Natural Language and the Social Sciences

For my current project, which automates an approach to understanding decision making processes of elites, first developed by Robert Axelrod in the 1970s, I make use of two newly developed computational linguistic tools (see my github profile).

Rather than discussing the specifics of my current project, which you can read about here, I will use this space as an attempt to stimulate a discussion about the study of texts and language as a means to understanding culture, norms and collective behavior.

There is a long-standing tradition in all of the social sciences to analyze the language that people use to communicate ideas and express themselves as a means to understanding their motives, desires and actions.  In economics, proponents of the Historical School analyzed language to study the unfolding of economic events of a particular time and place and while this school of thought died in the early 20th century, ironically for historical reasons, new theories of language and economics are starting to sproud (here and here) although they seem to all be conceived by the same person: Arial Rubenstein (here is a review).  In Political Science, Gary King and  have had some noteworthy contributions to advancing our social and political understanding by systematically studying texts. Using mostly a practice known as "discourse analysis", in Sociology, spoken language and texts are probably still the main sources of data and this has been so since the early days of Max Weber and Emile Durkheim and the same seems to be true of Anthropology; please correct me if I'm wrong (although the criticism below most often applies) ...I would greatly appreciate if someone could point me to more scientifically rigorous approaches to the study of texts and/or utterances in these fields (Anthropology and Sociology)!

The main critiques of using spoken and written language to gain an understanding of social forces, which I'm aware of, relate to one of two things: 1) the selection of evidence seems to be arbitrary and anectodal, or worse, most often evidence seems to be purposely selected to make a particular point (it is hard to check how evidence was selected and the data collection process is hardly transparent). 2) even if the texts or utterances were to be selected in a transparent and unbiased way, the amount of evidence is usually small as it has to be processed, analyzed, or interpreted by humans, which seems to allow for only very small bits of texts or utterances to be subjected to analysis; this hardly amounts to a serious method, it seems to be a collage, an artistic or poetic expression, rather than a science.  For true understandig, this modus operandi is no doubt unacceptable as a means to transparently gain a shared understanding of the social world; but this is not to say that texts and utterances produced by humans can not serve as rich data sources to test interesting hypotheses. To the contrary, it seems to me that texts and transcribed utterances are some of the richest sources of data that are perpetually produced by the social world (in very large amounts)!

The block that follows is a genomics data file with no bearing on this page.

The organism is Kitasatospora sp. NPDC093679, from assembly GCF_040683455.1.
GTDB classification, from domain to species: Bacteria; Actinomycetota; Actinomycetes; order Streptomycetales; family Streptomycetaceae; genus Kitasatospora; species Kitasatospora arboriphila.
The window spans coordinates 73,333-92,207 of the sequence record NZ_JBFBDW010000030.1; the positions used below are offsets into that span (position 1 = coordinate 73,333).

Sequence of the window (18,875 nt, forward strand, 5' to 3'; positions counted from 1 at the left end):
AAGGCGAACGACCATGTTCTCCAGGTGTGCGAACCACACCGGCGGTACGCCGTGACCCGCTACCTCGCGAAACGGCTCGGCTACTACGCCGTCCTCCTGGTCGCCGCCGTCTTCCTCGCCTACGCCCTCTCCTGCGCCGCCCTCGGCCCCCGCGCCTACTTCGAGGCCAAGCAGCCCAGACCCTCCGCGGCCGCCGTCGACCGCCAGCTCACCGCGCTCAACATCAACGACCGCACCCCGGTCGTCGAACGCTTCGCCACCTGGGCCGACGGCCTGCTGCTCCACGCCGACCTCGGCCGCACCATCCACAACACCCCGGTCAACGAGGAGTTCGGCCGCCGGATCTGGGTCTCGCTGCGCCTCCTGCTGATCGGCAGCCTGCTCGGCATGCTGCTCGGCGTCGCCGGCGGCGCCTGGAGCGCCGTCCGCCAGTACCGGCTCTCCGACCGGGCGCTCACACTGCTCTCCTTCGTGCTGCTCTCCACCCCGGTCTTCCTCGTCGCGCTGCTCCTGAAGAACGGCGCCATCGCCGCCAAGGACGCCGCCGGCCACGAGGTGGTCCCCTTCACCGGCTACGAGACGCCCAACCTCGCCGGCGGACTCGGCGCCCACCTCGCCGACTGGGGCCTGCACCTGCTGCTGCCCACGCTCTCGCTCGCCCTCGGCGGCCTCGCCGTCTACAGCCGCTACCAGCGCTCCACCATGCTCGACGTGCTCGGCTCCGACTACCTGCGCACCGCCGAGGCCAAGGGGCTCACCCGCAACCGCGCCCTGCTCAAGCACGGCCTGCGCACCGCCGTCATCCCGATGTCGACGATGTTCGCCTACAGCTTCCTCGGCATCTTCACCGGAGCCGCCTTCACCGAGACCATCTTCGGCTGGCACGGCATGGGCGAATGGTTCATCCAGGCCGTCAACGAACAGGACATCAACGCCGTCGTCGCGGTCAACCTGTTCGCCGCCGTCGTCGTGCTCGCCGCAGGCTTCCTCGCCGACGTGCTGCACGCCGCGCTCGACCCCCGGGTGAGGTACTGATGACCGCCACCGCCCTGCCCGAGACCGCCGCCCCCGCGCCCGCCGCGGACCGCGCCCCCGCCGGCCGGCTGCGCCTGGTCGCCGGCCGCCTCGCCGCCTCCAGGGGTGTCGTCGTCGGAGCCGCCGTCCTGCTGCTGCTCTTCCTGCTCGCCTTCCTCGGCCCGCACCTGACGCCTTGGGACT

Hence, it seems natural to me that text analysis, as practiced in the 21st century (by computational linguists and artificial intelligence researchers), should be an integral part of the social sciences and it comes as a continuous surprise to me that I can still find astonishingly little use of NLP (Natural Language Processing) in the social sciences and practically no use of the more cutting edge tools that have been developed in Computational Linguistics over the last few years, for example at Stanford, MIT, or Carnegie Mellon University.